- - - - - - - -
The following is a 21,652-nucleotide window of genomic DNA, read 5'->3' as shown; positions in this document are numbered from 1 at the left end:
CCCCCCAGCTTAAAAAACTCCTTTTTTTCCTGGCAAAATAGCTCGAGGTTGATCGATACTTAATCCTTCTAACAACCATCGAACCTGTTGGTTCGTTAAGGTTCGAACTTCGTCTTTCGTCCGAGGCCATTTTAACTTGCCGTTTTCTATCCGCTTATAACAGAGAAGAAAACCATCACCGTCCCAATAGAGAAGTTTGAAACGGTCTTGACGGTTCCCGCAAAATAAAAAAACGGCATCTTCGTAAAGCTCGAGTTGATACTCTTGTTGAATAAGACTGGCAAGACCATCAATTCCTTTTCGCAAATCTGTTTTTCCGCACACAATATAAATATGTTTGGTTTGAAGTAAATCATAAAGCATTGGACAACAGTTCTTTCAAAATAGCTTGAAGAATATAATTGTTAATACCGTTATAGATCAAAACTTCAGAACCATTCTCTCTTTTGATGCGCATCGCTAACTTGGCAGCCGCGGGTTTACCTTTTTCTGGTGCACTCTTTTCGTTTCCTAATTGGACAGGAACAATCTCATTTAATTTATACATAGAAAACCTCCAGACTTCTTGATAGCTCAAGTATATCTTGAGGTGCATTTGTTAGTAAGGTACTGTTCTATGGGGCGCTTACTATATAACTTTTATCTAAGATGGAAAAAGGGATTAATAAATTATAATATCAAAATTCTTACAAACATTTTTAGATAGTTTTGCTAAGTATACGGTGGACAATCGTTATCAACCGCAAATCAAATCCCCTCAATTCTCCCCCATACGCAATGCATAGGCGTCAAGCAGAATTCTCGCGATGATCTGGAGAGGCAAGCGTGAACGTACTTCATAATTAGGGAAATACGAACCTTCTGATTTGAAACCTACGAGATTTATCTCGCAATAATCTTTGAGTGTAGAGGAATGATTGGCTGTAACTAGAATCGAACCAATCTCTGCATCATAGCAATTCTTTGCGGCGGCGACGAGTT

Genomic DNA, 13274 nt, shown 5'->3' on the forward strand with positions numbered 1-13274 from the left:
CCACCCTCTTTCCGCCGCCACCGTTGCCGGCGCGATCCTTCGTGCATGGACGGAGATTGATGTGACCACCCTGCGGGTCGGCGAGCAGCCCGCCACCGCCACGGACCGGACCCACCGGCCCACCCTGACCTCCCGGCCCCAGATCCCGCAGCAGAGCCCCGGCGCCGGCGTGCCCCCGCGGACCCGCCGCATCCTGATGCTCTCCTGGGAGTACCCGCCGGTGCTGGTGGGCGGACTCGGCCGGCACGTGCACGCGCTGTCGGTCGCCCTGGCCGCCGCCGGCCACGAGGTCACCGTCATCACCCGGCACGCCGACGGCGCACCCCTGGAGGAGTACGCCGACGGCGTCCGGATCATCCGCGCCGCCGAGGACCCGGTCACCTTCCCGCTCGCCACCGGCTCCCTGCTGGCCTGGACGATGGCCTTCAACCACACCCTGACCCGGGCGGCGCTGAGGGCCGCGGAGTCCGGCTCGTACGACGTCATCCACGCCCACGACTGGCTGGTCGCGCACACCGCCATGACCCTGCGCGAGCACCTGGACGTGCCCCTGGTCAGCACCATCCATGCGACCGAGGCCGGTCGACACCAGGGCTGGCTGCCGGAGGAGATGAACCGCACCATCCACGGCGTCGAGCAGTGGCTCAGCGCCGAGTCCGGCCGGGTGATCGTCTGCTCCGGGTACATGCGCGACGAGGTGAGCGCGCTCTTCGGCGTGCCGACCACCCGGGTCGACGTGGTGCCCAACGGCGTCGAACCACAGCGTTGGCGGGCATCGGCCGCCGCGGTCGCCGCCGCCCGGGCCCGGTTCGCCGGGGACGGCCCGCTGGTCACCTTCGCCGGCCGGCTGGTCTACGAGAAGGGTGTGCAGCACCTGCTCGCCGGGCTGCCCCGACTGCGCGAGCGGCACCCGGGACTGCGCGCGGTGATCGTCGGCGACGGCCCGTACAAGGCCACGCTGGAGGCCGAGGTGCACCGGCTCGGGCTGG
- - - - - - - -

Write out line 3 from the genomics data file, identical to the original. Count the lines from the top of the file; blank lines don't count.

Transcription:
Genomic DNA, 13274 nt, shown 5'->3' on the forward strand with positions numbered 1-13274 from the left: